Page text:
Consider how wide a path the snow blower clears with each pass. Typical clearing widths range from 18 to 22 inches, but some budget models may clear even less, and some more robust models may be able to clear 30 inches or more. Narrower clearing widths mean you may need to make more passes to clean the driveway or sidewalk. But they also have smaller footprints and can be stored in smaller spaces. A wider clearing width helps you clear snow faster and get inside sooner but requires a larger space in which to put it away.
Manufacturers commonly warrant residential-use snow blowers for two years for single-stage machines, or three years for two-stage and three-stage machines. Most warranties are dramatically reduced if you use the snow blower for commercial purposes.
Increasingly, gasoline-powered snow blowers come with a one-button starter that avoids the need to pull the starter cord repeatedly. Generally, this is enabled by plugging the cord into a standard outlet, which supplies the power. Electric snow blowers generally come with this function, or start with a combination of pushbutton and lever an easily depressed lever.
Most snow blowers are equipped with wheels. Products equipped with tank-like tracks provide the most traction on paved and unpaved surfaces.
Many snow blowers work at a single pace; if you’re looking for a model with a little more kick, then shop around for one with variable-speed control. Typically found on two-stage and three-stage snow blowers, speed control lets you move more quickly with a simple adjustment to a lever near the handgrips. Higher-end models also may have more than one speed for reverse. Check to see where the speed control lever is located and whether it’s in a comfortable position for you to adjust. If it’s out of reach or hard to use, you won’t enjoy the convenience offered by this feature nearly as much.
This feature allows you to use one hand to control both the auger and the wheels, so your other hand can direct the discharge chute.
These provide added comfort so you can use the machine for longer periods. (You might be able to purchase them separately.)
How do I decide among a single-stage, two-stage, and three-stage snow blower?
Ultimately, your decision comes down to how much snowfall you typically need to clear. If your area is prone to light snowfalls of 12 inches or less, and your home faces a narrow sidewalk or lacks a driveway, a single-stage snow blower may be sufficient. Two-stage snow blowers also can handle snowfalls of a foot or less. Opt for one of those if you wish to purchase an electric model, since three-stage snow blowers are only gas-powered. We recommend spending the money for such a product if you wish to scoop as much snow off of surfaces as possible, since two-stage models have adjustable skid plate heights.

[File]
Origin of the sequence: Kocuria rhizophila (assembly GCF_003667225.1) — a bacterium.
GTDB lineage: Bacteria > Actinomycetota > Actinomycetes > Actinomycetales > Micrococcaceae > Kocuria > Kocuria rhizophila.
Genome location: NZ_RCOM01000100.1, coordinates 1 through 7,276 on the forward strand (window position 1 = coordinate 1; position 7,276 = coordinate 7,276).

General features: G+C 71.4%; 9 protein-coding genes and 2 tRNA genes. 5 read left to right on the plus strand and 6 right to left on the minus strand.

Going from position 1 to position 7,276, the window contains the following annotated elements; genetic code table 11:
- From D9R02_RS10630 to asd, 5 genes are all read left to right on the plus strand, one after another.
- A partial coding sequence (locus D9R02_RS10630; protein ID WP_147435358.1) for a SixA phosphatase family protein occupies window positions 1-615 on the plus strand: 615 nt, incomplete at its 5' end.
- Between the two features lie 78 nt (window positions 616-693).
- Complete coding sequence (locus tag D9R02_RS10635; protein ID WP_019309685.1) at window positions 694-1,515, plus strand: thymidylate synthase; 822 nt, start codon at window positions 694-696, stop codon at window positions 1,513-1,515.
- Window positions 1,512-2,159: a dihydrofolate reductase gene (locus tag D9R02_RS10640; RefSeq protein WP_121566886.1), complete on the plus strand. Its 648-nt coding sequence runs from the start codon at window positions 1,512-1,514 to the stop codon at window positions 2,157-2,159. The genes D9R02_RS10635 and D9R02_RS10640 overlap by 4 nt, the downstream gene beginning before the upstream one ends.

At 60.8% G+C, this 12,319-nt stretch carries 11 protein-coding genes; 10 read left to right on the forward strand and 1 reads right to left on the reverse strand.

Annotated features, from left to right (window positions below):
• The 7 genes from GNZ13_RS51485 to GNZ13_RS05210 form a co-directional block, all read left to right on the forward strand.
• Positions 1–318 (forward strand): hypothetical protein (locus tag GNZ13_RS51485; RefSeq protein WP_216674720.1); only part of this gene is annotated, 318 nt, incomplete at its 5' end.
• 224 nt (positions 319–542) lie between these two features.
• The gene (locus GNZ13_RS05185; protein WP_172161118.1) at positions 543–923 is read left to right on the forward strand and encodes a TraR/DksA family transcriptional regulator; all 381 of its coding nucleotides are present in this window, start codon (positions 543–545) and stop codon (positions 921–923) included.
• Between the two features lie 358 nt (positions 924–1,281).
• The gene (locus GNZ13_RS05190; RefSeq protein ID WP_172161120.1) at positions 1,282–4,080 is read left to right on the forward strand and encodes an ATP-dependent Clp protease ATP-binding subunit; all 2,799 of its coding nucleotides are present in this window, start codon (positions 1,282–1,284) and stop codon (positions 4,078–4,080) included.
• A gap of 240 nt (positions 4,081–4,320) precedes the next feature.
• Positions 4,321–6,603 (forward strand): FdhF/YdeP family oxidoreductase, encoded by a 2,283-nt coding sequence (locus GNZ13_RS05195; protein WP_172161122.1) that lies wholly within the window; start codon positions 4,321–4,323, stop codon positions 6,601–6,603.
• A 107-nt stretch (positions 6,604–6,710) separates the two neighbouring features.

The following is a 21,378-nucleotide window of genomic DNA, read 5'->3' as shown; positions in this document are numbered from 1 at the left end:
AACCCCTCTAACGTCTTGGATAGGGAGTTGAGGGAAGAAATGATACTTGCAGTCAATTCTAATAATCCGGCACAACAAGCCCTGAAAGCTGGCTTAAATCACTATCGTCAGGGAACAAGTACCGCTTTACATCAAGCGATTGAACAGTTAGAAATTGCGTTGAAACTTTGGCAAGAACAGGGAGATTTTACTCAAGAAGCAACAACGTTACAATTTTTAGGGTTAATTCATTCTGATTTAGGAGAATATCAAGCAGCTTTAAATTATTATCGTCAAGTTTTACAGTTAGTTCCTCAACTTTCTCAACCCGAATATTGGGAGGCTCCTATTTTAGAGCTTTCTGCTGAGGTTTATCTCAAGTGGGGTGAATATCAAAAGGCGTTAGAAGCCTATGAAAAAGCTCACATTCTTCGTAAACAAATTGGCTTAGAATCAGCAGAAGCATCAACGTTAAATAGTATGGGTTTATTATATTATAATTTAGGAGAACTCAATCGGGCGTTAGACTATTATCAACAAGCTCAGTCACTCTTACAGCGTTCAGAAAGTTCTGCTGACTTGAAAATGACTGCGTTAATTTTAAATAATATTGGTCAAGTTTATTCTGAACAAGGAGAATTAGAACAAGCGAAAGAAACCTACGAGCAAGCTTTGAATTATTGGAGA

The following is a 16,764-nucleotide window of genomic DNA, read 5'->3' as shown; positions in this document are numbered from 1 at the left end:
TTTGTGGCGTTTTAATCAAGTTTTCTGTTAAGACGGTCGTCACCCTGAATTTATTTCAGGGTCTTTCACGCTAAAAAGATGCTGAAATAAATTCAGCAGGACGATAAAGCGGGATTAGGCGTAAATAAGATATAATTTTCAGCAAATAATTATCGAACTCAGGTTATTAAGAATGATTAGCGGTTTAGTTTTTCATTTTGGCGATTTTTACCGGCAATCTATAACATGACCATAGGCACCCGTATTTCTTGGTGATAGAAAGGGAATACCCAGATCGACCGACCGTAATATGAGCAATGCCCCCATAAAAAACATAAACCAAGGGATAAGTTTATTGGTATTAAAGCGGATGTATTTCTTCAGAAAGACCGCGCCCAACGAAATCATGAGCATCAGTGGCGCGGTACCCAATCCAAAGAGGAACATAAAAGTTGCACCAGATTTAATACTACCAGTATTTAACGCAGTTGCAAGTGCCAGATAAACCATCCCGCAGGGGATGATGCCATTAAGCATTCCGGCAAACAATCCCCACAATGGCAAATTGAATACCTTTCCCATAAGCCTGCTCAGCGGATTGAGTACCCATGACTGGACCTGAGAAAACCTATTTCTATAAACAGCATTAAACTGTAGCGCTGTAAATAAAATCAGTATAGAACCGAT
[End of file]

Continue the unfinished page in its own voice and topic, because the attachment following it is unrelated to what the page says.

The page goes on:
How wide of a blade do you need on a snow blower?
That depends on the width of the surface to be cleared and how much time you wish to spend doing the chore. We recommend blade widths of 20 to 38 inches, which are typically found on two-stage snow blowers, if you have a fairly wide or long driveway or wide sidewalk.
Do you need to mix oil and gasoline in a snow blower engine?
All internal combustion engines, including those driving snow blowers, require lubrication to keep the engine from overheating. Whether you need to mix oil with gasoline depends on whether the engine is a two-cycle or four-cycle design. (The "cycles" refer to how many piston strokes, two or four, it takes to initiate engine operation: intake air and fuel, compress the air and fuel, initiate combustion, and exhaust the fumes.) Most older snow blowers have two-cycle engines, while most products manufactured within the last five years or so have four-cycle engines.
Generally, a two-cycle engine has just a single tank, requiring oil to be mixed with the gas in carefully prepared ratios, depending on the product's make and model. Four-cycle engines have separate tanks for gas oil and oil, so mixing the two isn't necessary.
In any case, it is important to add the correct weight of oil to your snow blower to make sure it can start in cold weather. Read the owner's manual for the recommended oil weight, such as SAE 5W-30.
Why Trust The Spruce?
This article was researched and written by Camryn Rabideau, a freelance writer who has written for The Spruce since 2017. A lifelong New Englander, she is no stranger to blizzards and knows the value of a high-quality snow blower, which can help make snow removal a much easier task. To make this list, she consulted dozens of customer and third-party reviews, along with insights from our testers.
Senior Editor Ira Lacher, based in what used to be a snowy Des Moines, Iowa, added insight and product research, looking into the newest products rated highly for how much snow they can handle, how well they remove snow from sidewalks, and additional features to make these machines easier to handle. He also thoroughly learned the ins and outs of snow blowers, including how different types function and what makes them go, and especially how easy or difficult each would be for a novice user. Ira's several-years-old Toro 5 hp, 20-inch, gas-powered snow blower, bequeathed by a neighbor who moved to California, waits patiently in Ira's garage for a snowfall heavy enough to be of use.